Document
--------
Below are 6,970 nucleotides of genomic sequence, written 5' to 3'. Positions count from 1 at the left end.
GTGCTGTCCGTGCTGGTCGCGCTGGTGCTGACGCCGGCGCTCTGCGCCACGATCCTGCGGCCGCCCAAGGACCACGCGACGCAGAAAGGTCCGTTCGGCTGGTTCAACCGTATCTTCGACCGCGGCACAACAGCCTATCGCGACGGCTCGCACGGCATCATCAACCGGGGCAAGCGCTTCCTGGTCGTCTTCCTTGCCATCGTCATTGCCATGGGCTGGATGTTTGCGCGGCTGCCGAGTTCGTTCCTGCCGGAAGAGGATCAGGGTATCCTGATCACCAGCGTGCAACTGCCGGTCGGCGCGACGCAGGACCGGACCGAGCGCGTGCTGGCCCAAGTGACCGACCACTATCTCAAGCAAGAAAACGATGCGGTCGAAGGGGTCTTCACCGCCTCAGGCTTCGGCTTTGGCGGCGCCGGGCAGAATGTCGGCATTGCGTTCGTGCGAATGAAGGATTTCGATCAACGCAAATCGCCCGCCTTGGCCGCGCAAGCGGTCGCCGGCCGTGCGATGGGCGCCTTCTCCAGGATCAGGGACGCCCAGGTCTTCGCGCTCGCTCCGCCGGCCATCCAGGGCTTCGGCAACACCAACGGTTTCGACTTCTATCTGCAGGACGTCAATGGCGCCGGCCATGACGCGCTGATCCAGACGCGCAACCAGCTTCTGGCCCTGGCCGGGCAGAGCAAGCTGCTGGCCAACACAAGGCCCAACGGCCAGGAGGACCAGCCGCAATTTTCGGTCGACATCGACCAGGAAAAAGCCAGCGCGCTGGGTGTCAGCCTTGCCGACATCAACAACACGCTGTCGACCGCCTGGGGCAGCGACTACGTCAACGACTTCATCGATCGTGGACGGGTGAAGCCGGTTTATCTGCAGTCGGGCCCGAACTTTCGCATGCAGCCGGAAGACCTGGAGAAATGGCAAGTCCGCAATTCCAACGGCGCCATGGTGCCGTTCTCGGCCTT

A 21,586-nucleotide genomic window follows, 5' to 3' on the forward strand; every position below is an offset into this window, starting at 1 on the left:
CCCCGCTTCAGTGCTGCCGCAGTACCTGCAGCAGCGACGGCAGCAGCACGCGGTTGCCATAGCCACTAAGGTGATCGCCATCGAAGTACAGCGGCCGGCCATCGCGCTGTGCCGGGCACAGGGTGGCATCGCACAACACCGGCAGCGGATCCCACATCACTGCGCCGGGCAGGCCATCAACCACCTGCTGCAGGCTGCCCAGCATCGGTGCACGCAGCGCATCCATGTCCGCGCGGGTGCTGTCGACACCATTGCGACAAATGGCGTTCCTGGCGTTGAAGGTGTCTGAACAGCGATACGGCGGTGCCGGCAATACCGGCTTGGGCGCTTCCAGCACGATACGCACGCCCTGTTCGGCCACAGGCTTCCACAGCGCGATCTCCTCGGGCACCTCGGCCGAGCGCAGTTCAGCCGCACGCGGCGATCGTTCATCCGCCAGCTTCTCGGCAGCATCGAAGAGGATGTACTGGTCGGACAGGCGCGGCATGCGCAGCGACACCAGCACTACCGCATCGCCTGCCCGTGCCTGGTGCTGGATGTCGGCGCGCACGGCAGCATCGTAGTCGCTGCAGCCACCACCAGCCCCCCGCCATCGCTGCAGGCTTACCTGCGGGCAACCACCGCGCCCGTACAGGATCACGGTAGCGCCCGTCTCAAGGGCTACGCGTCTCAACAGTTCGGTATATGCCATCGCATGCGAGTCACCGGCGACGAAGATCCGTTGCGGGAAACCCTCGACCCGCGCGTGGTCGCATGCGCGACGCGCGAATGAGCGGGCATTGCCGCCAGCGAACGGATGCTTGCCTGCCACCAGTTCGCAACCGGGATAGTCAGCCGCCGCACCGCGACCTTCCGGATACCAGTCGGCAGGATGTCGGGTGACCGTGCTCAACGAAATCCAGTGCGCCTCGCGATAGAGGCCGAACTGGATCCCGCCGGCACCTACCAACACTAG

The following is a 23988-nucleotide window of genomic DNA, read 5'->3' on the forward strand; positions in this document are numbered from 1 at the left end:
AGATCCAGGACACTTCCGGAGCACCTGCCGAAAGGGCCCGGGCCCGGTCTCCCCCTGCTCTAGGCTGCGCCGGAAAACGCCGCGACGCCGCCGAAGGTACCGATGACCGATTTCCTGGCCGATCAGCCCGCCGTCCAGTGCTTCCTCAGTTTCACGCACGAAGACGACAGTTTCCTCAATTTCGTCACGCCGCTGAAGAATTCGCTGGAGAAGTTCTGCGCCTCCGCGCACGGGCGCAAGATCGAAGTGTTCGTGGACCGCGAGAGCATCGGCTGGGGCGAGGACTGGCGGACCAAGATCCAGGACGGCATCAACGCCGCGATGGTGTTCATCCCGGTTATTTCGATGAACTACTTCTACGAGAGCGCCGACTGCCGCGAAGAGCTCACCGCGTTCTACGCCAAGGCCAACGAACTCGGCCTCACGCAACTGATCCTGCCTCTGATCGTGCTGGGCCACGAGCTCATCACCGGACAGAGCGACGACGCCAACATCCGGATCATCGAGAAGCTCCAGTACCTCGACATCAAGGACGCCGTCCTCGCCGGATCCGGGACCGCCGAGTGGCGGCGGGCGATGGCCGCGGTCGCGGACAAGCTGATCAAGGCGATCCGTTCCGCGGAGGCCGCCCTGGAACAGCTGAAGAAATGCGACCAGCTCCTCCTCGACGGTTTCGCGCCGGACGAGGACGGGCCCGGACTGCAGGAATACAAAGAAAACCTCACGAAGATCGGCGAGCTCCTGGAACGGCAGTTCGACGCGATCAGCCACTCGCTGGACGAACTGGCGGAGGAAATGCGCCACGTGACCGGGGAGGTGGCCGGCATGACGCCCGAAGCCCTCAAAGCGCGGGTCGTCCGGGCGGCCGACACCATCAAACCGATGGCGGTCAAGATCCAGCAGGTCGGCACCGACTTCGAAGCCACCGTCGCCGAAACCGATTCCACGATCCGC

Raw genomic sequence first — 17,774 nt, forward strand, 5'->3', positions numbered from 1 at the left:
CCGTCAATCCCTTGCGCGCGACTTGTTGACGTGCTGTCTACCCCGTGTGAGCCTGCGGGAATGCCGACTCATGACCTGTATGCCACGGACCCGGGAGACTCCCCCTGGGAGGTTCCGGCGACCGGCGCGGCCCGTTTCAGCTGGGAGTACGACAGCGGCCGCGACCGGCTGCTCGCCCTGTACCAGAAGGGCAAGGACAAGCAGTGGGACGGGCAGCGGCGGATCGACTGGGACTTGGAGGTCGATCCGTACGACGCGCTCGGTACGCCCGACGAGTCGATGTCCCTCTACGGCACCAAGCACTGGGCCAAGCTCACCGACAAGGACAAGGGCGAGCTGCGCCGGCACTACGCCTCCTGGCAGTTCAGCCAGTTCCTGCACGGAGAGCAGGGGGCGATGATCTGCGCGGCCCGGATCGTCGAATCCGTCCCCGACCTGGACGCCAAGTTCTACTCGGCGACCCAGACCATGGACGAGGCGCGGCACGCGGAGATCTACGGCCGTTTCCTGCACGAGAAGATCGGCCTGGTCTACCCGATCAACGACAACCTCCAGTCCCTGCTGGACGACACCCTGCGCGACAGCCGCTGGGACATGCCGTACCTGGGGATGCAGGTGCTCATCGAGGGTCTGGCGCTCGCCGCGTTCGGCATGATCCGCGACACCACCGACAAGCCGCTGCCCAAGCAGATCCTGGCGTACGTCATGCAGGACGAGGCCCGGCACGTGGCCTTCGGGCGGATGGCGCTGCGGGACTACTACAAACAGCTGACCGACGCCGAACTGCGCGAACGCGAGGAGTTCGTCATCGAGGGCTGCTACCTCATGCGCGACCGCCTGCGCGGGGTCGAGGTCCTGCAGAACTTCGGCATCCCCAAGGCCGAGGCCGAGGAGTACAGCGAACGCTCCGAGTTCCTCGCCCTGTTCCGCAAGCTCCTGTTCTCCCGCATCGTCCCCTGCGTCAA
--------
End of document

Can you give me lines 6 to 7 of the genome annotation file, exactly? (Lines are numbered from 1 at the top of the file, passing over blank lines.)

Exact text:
AGATCCAGGACACTTCCGGAGCACCTGCCGAAAGGGCCCGGGCCCGGTCTCCCCCTGCTCTAGGCTGCGCCGGAAAACGCCGCGACGCCGCCGAAGGTACCGATGACCGATTTCCTGGCCGATCAGCCCGCCGTCCAGTGCTTCCTCAGTTTCACGCACGAAGACGACAGTTTCCTCAATTTCGTCACGCCGCTGAAGAATTCGCTGGAGAAGTTCTGCGCCTCCGCGCACGGGCGCAAGATCGAAGTGTTCGTGGACCGCGAGAGCATCGGCTGGGGCGAGGACTGGCGGACCAAGATCCAGGACGGCATCAACGCCGCGATGGTGTTCATCCCGGTTATTTCGATGAACTACTTCTACGAGAGCGCCGACTGCCGCGAAGAGCTCACCGCGTTCTACGCCAAGGCCAACGAACTCGGCCTCACGCAACTGATCCTGCCTCTGATCGTGCTGGGCCACGAGCTCATCACCGGACAGAGCGACGACGCCAACATCCGGATCATCGAGAAGCTCCAGTACCTCGACATCAAGGACGCCGTCCTCGCCGGATCCGGGACCGCCGAGTGGCGGCGGGCGATGGCCGCGGTCGCGGACAAGCTGATCAAGGCGATCCGTTCCGCGGAGGCCGCCCTGGAACAGCTGAAGAAATGCGACCAGCTCCTCCTCGACGGTTTCGCGCCGGACGAGGACGGGCCCGGACTGCAGGAATACAAAGAAAACCTCACGAAGATCGGCGAGCTCCTGGAACGGCAGTTCGACGCGATCAGCCACTCGCTGGACGAACTGGCGGAGGAAATGCGCCACGTGACCGGGGAGGTGGCCGGCATGACGCCCGAAGCCCTCAAAGCGCGGGTCGTCCGGGCGGCCGACACCATCAAACCGATGGCGGTCAAGATCCAGCAGGTCGGCACCGACTTCGAAGCCACCGTCGCCGAAACCGATTCCACGATCCGC

Raw genomic sequence first — 17,774 nt, forward strand, 5'->3', positions numbered from 1 at the left: